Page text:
Egg shell quality

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97-98% of eggshells are composed of calcium carbonate.

The thickness of eggshells depends on the quantity of calcium deposited during its formation in the uterus and how long the process takes (up to 15 hours).
When the egg enters the uterus and begins the deposition of the shell, the synthesis of active vitamin D and transport-proteins in the intestine increases, with the doubling of the absorption of calcium.

The calcium necessary for the deposition of the eggshell comes mainly from intestinal absorption and bone reconstruction.

While in the hen fed with a balanced diet and good sources of calcium, dietary calcium is the primary source of calcium provision; in the event of failure or an incorrect intake with feeding, a particular bone matrix is formed which appears in the hen under the hormonal influence a couple of weeks before the start of the egg-laying and which is continuously remodeling.
This matrix can satisfy up to 40% of the needs when the animal does not feed (therefore, it does not supply food calcium), such as during periods of darkness, stress, or when the diet is not balanced.

Since a large part of the shell synthesis occurs during the dark hours, the bone contribution to the eggshell formation is essential. However, the more significant is the contribution of calcium from the remodeling of the bone matrix, the lower the thickness of the eggshell.

Incorrect intake of calcium is compensated, but it results in a less robust eggshell.

The following factors affect the correct absorption of calcium: the source, the size of the particles, the amount of phosphorus, and the levels of vitamin D.
Vitamin D is as essential as calcium itself as it regulates the absorption of calcium.

High levels of phosphorus inhibit the absorption of intestinal calcium and its mobilization from the bone matrix.  The calcium-phosphorus ratio should be kept 4:1 during deposition to ensure proper calcium absorption.

An acidic intestinal pH maximizes the absorption of calcium and phosphorus, so the acidification of the diet with organic acids plays a vital role in the egg-laying hen.


  • LIMESTONE: it is the least expensive source of calcium and can derive from extraction or synthesis. The critical thing to remember when choosing this source is the particle size. A finely ground limestone is quickly absorbed; therefore, it is useful to promptly reconstitute the hen’s bone matrix or during the eggshell formation if the hen is feeding. However, this is a process that occurs, especially during the dark hours, it is advisable to provide coarser particles that will stay longer in the gastrointestinal tract. A 60:40 ratio between coarse and fine particles is recommended. The limestone solubility also plays an essential role in ensuring that calcium is assimilated and depends on the intestinal pH. The more acidic the intestinal pH, the higher the solubility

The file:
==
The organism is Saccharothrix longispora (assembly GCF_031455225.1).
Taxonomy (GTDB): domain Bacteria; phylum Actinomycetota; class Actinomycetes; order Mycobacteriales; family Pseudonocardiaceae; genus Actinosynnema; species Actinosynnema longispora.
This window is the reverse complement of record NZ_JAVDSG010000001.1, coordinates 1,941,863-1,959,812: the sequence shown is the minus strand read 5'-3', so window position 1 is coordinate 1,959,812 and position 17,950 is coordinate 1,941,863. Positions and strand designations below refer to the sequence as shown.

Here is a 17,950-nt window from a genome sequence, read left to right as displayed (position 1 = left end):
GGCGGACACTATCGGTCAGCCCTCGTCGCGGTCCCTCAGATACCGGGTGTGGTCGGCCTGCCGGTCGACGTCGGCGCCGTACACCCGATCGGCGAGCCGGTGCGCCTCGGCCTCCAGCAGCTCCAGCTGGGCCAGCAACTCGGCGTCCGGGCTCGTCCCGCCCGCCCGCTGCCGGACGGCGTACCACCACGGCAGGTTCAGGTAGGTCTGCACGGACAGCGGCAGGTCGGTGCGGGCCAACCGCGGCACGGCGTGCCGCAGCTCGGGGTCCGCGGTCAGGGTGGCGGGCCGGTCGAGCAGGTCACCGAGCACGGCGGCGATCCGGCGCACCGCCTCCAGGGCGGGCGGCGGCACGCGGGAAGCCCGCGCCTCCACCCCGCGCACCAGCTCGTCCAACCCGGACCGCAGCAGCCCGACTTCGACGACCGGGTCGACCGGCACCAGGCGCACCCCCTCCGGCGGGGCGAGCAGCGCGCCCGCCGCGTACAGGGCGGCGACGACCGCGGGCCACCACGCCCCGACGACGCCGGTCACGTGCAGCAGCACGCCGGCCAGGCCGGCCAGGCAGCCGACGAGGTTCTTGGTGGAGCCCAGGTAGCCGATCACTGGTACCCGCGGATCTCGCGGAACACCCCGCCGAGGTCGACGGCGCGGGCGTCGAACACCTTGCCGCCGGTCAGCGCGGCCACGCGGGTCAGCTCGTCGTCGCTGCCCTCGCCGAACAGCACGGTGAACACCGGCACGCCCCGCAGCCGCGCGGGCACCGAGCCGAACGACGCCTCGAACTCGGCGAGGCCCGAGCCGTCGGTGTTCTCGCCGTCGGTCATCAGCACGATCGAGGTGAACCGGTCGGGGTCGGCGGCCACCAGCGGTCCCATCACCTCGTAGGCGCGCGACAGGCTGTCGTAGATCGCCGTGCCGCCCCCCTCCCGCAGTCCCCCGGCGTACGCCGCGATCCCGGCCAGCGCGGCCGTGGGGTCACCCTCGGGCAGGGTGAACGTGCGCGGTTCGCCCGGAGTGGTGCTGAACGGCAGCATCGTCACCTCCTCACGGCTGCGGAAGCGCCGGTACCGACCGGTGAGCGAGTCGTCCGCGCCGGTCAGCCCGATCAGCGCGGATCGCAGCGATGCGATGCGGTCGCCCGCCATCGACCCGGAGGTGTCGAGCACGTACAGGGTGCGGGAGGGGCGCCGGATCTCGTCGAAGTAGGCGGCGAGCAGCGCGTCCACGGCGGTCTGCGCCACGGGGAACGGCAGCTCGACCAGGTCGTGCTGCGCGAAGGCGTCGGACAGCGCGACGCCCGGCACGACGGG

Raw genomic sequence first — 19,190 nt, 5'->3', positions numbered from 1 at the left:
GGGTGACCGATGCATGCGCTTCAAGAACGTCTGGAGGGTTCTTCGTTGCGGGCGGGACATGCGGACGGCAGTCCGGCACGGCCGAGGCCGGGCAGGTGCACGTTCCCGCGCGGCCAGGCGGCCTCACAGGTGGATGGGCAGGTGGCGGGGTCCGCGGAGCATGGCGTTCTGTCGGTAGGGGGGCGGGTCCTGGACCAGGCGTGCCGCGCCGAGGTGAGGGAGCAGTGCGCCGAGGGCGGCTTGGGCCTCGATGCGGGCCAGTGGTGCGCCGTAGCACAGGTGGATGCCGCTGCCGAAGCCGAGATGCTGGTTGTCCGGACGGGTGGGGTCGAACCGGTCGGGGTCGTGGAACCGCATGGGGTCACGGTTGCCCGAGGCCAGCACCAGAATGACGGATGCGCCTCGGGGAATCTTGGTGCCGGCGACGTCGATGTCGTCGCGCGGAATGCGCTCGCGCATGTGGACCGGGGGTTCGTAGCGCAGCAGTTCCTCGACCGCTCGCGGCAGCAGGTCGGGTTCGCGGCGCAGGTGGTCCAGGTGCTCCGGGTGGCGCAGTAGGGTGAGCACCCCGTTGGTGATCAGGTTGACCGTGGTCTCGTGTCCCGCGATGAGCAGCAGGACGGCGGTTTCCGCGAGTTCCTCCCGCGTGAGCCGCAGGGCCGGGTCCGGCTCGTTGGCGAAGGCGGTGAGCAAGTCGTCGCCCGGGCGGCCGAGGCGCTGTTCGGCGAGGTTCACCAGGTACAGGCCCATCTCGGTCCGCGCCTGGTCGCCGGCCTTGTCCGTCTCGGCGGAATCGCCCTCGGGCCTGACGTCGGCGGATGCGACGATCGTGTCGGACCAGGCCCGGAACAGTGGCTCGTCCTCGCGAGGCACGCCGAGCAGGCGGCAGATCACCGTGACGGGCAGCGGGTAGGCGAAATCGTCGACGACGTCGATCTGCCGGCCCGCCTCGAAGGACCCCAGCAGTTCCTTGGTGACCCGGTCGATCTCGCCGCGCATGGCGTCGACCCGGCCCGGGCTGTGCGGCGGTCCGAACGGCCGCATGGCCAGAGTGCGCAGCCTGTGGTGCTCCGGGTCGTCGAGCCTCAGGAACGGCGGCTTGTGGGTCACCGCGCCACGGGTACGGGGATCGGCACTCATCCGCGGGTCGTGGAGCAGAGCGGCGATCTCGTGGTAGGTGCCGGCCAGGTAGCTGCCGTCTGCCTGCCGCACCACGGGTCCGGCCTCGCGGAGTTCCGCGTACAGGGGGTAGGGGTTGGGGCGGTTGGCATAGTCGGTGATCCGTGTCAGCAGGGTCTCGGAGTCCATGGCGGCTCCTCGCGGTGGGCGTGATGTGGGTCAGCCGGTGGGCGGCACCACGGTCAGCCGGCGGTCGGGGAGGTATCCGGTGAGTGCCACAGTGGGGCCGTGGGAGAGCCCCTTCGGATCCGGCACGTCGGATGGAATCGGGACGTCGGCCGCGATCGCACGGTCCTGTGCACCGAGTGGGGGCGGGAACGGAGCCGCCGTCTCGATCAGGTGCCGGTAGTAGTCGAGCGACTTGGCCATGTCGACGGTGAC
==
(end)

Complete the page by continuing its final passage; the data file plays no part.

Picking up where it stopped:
• OYSTER SHELLS/SHELLS GRAIN: Source of calcium carbonate derives from the crushing of the shells of bivalve mollusks. The size of source grain and its composition delay the solubility up to 5-10 times compared to that of synthetic limestone.


  • CALCAREOUS MARINE ALGAE: Marine algae contain pigments, vitamins, prebiotics in the form of complex carbohydrates, and chelated micro-minerals. Calcareous marine algae are, therefore, not only a source of calcium. In addition to making readily assimilable organic calcium, they contain substances involved in the maintenance of intestinal health, the immune status and the quality of the egg. Studies conducted on the use of some species of algae (Sargassum spp.) As a supplement to the diet, it has revealed an increase in the egg’s internal and external quality (lower cholesterol levels, more colored yolks, more robust and pigmented shell).


  • CALCIUM GLUCONATE: Source of organic calcium indicated that environmental or managerial stress is highly bioavailable in case of deficiencies. During the digestive process, calcium gluconate releases gluconic acid. This molecule will support the metabolism of calcium and energy in stressful situations (heat stress, excessive bone mobilization, or decline in deposition syndrome), and is responsible for the decrease in production or product quality.


  • CALCIUM PIDOLATE: Source of organic calcium. Calcium here is bound to two molecules of pidolic acid. This source has a dual function to bring calcium and, at the same time, amino acids for protein synthesis. The pidolic acid is, in fact, the substrate for the production of the amino acids’ arginine and proline, essential constituents of the transport proteins of calcium and collagen: component of the bone and the internal membrane of the eggshell. This source is recommended under stress or with the aging of hens to absorb and mobilize calcium. It is reported that after 40 weeks, the ability to metabolize calcium is reduced by 50%.


Tecozoo has considered different solutions to the quality of the eggshell in every moment of the production cycle and under stress conditions.

Tecnozoo offers liquid or powder complementary feed with calcium sources carefully studied and selected for you in response to your every need.


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